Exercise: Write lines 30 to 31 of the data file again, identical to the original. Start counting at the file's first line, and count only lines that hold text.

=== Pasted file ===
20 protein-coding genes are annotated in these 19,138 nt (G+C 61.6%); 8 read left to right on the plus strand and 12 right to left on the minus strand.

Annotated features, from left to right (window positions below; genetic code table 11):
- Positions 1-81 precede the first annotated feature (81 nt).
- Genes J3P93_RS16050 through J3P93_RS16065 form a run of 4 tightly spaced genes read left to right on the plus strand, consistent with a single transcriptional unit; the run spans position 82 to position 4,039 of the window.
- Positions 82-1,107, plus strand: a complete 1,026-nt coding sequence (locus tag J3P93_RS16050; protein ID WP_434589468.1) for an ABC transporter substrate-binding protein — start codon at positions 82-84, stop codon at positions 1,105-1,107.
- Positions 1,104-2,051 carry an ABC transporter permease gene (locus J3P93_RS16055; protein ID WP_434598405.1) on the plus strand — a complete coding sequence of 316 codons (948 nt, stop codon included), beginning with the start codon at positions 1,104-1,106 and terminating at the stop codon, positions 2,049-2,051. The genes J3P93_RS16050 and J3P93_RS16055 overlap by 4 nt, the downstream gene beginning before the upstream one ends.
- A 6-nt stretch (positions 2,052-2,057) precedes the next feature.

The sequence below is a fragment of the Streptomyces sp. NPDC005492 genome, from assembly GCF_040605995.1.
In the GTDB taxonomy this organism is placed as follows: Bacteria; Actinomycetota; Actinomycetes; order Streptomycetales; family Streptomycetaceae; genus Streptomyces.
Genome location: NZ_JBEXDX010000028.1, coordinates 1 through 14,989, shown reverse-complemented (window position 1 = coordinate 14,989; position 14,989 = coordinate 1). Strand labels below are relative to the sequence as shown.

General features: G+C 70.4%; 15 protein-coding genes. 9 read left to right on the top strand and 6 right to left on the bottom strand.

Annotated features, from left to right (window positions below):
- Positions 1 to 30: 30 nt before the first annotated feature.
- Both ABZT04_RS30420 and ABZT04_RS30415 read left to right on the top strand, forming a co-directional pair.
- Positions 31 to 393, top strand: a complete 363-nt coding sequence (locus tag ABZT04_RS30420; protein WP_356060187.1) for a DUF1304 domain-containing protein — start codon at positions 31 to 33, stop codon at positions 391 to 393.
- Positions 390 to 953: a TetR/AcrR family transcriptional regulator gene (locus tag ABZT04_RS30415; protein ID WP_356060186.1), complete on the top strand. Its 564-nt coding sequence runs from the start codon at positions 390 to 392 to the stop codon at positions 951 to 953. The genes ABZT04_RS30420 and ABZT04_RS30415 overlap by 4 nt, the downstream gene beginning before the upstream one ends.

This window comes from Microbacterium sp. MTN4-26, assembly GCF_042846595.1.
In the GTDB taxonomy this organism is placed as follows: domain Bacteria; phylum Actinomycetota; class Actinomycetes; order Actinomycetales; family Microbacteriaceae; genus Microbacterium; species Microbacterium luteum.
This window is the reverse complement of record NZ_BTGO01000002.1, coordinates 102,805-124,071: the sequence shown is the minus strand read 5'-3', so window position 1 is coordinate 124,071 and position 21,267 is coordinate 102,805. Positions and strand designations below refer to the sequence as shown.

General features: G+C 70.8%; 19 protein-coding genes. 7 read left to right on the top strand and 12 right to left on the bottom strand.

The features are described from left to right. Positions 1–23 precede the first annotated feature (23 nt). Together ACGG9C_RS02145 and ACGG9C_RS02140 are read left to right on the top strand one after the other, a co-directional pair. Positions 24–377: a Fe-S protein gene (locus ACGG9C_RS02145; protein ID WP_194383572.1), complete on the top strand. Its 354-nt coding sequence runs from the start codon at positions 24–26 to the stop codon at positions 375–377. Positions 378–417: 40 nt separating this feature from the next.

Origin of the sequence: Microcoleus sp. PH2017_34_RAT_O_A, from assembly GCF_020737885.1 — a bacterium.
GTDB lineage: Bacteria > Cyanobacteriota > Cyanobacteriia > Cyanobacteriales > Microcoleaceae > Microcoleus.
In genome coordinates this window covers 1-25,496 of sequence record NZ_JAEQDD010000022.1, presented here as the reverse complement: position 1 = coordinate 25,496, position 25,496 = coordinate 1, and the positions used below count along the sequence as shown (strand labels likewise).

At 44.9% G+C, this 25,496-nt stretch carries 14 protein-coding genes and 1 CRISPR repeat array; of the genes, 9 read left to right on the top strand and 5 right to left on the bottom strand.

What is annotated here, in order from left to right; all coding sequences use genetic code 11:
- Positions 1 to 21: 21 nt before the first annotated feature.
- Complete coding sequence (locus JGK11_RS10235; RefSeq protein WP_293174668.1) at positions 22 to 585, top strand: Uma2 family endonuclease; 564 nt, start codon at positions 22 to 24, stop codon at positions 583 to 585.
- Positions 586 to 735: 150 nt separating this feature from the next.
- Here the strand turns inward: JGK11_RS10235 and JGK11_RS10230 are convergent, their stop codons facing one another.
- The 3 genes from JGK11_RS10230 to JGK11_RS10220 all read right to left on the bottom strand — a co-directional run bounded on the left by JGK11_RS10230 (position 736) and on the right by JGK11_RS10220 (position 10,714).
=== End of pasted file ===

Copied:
- Here the strand turns inward: JGK11_RS10235 and JGK11_RS10230 are convergent, their stop codons facing one another.
- The 3 genes from JGK11_RS10230 to JGK11_RS10220 all read right to left on the bottom strand — a co-directional run bounded on the left by JGK11_RS10230 (position 736) and on the right by JGK11_RS10220 (position 10,714).